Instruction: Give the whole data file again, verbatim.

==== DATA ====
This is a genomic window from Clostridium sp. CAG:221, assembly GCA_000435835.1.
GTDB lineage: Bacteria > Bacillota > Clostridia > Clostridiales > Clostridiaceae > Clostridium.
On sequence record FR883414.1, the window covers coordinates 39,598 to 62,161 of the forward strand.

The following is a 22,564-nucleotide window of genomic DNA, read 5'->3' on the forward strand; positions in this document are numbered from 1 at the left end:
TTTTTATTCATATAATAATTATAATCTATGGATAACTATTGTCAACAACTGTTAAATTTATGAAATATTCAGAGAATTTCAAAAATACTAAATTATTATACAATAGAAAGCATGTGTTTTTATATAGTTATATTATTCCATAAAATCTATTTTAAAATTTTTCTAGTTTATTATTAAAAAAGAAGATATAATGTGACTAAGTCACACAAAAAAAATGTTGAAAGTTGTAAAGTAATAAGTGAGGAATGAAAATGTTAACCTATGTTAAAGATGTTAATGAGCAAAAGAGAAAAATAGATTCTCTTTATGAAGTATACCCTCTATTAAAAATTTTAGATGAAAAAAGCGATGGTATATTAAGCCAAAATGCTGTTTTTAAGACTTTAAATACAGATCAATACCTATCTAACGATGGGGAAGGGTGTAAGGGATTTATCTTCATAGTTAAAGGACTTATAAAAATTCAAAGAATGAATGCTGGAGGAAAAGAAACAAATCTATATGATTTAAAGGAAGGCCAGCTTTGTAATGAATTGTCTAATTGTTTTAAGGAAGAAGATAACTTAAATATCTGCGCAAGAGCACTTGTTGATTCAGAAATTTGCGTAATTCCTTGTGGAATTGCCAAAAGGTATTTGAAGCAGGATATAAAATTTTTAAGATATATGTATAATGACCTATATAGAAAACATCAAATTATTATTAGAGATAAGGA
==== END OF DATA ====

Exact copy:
This is a genomic window from Clostridium sp. CAG:221, assembly GCA_000435835.1.
GTDB lineage: Bacteria > Bacillota > Clostridia > Clostridiales > Clostridiaceae > Clostridium.
On sequence record FR883414.1, the window covers coordinates 39,598 to 62,161 of the forward strand.

The following is a 22,564-nucleotide window of genomic DNA, read 5'->3' on the forward strand; positions in this document are numbered from 1 at the left end:
TTTTTATTCATATAATAATTATAATCTATGGATAACTATTGTCAACAACTGTTAAATTTATGAAATATTCAGAGAATTTCAAAAATACTAAATTATTATACAATAGAAAGCATGTGTTTTTATATAGTTATATTATTCCATAAAATCTATTTTAAAATTTTTCTAGTTTATTATTAAAAAAGAAGATATAATGTGACTAAGTCACACAAAAAAAATGTTGAAAGTTGTAAAGTAATAAGTGAGGAATGAAAATGTTAACCTATGTTAAAGATGTTAATGAGCAAAAGAGAAAAATAGATTCTCTTTATGAAGTATACCCTCTATTAAAAATTTTAGATGAAAAAAGCGATGGTATATTAAGCCAAAATGCTGTTTTTAAGACTTTAAATACAGATCAATACCTATCTAACGATGGGGAAGGGTGTAAGGGATTTATCTTCATAGTTAAAGGACTTATAAAAATTCAAAGAATGAATGCTGGAGGAAAAGAAACAAATCTATATGATTTAAAGGAAGGCCAGCTTTGTAATGAATTGTCTAATTGTTTTAAGGAAGAAGATAACTTAAATATCTGCGCAAGAGCACTTGTTGATTCAGAAATTTGCGTAATTCCTTGTGGAATTGCCAAAAGGTATTTGAAGCAGGATATAAAATTTTTAAGATATATGTATAATGACCTATATAGAAAACATCAAATTATTATTAGAGATAAGGA